It seems that all a boy needs for an idyllic childhood is the odd combination of fish, rifles and trains. Shelton’s memoir of his development from schoolboy hunter to professional fisheries director seems to have come from an age long gone – whether it’s indulging innocent pleasures such as looking for sticklebacks in south-east England or sailing the high seas with whelk fishermen off the East coast of Scotland. Shelton was attracted to Scotland for its hunting possibilities he says, and his shooting escapades in Boarhills make for entertaining reading. But this is an informative memoir too, one that seeks to educate, if in a slightly patrician way; when his heavily pregnant wife threatens to give birth just before a crucial pollution-control trip, Shelton notes that “the modern absurdity of paternity leave had not even been thought of.” But his passion for his profession, for the natural world, and for man’s place in it, cannot be faulted.


Shopped: The Shocking Power of the Supermarkets
by Joanna Blythman
HARPER PERENNIAL, £7.99
pp.384 ISBN 0007158041

For once, the epithet ‘shocking’ really does live up to its reputation. It’s hard to read Blythman’s scrupulously honest and straightforward account of the hold that supermarkets have over our food shopping practices without resolving never to set foot in Tesco’s again. Suddenly, those out-of-town complexes with their own special bus routes take on a sinister quality. “The downside of these carrot-and-stick regeneration packages is that they are another way in which supermarkets are insinuating themselves into all aspects of our lives,” Blythman argues. But this polemic is about more than the supermarket invasion – it’s also about health, and the right to be able to eat healthily. Supermarkets, the author acknowledges, were once upon a time the saviour of the harassed working mother, merging convenience and cheapness. But the benefits disappear once the local shops do, communities fracture and all-season produce pervades the shelves. Blythman’s argument is beautifully precise and almost faultless too, save for the small, sad sense induced in the reader of doors closing after horses have bolted.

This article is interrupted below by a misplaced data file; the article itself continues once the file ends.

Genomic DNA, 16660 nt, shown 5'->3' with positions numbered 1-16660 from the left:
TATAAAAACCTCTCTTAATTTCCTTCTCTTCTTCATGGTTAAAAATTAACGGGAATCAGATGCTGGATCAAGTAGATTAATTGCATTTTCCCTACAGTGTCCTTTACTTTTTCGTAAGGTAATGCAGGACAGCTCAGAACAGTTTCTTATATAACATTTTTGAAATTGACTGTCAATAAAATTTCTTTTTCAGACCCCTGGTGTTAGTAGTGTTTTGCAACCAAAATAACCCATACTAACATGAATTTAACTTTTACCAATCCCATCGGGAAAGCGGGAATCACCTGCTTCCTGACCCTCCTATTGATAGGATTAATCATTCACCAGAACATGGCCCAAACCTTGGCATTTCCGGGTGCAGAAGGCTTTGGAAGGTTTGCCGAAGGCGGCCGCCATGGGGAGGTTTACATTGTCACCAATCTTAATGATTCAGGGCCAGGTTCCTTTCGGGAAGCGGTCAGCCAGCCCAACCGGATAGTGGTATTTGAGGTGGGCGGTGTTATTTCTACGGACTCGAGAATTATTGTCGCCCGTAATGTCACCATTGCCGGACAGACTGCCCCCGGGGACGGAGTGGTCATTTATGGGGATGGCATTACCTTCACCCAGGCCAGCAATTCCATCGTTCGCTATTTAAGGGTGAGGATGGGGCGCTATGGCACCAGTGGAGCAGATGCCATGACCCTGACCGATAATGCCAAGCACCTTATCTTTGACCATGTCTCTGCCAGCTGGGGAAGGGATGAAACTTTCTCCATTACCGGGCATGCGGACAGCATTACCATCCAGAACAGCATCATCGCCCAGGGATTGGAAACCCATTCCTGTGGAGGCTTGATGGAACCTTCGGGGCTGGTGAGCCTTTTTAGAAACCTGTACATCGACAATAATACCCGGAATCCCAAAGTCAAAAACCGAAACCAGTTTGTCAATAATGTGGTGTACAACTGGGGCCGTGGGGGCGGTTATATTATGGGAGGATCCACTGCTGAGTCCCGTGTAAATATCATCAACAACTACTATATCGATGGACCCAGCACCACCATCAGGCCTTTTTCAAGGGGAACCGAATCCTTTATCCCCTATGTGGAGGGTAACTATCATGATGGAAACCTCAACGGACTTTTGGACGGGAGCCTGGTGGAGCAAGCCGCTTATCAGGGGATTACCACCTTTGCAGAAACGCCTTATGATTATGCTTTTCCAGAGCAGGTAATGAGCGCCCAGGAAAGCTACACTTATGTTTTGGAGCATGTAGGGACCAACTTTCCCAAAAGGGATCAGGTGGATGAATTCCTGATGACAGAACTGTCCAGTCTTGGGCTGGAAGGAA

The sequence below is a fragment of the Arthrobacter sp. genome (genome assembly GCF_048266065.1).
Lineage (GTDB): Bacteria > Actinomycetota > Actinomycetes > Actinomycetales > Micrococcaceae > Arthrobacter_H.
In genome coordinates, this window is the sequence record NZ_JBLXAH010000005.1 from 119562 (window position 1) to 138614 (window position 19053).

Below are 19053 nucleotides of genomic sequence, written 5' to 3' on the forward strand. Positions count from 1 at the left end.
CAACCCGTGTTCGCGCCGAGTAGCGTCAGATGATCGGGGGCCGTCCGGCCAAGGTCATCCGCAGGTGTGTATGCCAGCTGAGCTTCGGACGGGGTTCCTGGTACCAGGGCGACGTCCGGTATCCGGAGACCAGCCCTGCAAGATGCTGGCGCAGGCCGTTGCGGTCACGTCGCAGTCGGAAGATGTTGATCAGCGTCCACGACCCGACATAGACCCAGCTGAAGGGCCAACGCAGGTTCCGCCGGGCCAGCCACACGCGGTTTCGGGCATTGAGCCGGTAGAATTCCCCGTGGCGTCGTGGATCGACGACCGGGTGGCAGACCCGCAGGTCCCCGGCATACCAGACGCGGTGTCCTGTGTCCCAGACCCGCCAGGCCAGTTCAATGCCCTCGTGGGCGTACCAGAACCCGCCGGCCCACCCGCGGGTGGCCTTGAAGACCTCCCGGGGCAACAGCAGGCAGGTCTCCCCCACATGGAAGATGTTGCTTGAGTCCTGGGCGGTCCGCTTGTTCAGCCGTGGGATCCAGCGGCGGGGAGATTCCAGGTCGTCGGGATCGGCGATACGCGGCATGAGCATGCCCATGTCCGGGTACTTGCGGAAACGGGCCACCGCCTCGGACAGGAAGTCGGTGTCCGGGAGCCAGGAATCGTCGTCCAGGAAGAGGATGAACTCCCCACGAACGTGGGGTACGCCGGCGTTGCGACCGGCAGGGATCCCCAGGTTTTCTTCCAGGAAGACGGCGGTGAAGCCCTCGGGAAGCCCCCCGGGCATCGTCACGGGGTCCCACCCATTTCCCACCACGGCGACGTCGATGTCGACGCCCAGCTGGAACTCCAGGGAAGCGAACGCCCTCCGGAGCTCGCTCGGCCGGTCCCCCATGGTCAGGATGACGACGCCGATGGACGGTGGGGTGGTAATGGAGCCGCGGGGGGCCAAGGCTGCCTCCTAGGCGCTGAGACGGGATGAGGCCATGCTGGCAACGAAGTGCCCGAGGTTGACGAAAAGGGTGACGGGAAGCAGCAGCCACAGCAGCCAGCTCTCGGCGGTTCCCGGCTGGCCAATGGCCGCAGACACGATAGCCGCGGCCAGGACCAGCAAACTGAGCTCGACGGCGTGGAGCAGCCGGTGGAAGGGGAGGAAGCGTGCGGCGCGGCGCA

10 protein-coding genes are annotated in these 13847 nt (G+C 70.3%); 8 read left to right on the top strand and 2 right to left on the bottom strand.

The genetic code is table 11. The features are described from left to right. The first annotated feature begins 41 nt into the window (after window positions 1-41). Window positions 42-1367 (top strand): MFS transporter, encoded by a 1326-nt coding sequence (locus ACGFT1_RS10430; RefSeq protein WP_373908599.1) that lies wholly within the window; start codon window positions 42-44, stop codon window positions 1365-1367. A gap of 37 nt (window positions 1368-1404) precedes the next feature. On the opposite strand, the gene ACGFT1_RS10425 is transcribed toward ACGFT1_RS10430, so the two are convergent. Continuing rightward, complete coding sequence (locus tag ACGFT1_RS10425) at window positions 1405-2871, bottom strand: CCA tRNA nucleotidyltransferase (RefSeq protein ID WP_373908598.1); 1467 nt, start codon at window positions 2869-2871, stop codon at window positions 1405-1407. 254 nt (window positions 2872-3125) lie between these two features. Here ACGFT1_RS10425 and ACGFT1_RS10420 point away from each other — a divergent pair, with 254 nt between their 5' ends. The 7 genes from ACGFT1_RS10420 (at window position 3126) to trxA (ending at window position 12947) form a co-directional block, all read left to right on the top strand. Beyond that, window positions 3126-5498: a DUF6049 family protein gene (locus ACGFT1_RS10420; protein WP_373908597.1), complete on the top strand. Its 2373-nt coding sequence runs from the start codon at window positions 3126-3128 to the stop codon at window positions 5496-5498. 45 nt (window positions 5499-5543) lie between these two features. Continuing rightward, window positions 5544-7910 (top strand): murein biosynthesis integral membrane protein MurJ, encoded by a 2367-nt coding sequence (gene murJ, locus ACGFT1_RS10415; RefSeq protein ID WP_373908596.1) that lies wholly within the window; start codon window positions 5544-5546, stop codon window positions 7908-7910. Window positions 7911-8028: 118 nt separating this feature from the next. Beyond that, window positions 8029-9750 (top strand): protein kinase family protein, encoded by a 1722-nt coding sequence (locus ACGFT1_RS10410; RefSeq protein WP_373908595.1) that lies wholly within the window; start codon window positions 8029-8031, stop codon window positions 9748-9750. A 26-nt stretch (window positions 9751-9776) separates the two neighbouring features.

Burning Whins & Other Poems
by Liz Niven
LUATH PRESS, £8.99
pp.112 ISBN 1842820745

Few could turn something quite as dull and soulless as a questionnaire into a poem, but in ‘Barra Airport’, Niven does it beautifully: “Any comments?/ Beware, the Barra flight can enter your soul/ leave part of your heart like driftwood/ on a Hebridean shore.” This collection is divided into four parts – the first concerns travel to the highlands and islands; the second with the countryside, the third with art and the fourth an eclectic ‘Found Objects’. All four parts contain some poems in Scots, and Niven often uses the vernacular either to puncture the pompousness of official language, or to drive home a political message. It’s hard to escape the politics in the poetry, although Niven writes without being pedantic. Based on the foot-and-mouth crisis, ‘Merrick tae Criffel’ is a dialogue between two hills, one speaking in Scots and one speaking in English, and is by turns angry, pitiful, desperate. It also extremely effectively shows just how musical Scots is by comparison: “I’ve heard many a sad tale this year…Aye, vyces wull be heard again/ askin questions, speirin o why guid beasts wir killt at aw? Speirin wis it aw fir the sake o siller?”

From this Issue

Roull of Corstorphin

by Stewart Conn

Scots for Dummies

by Kenneth Harrison

In the Year 2020

by Paul Hutcheon

Blog / Discussion

Rusticated… (II)

by Brian Morton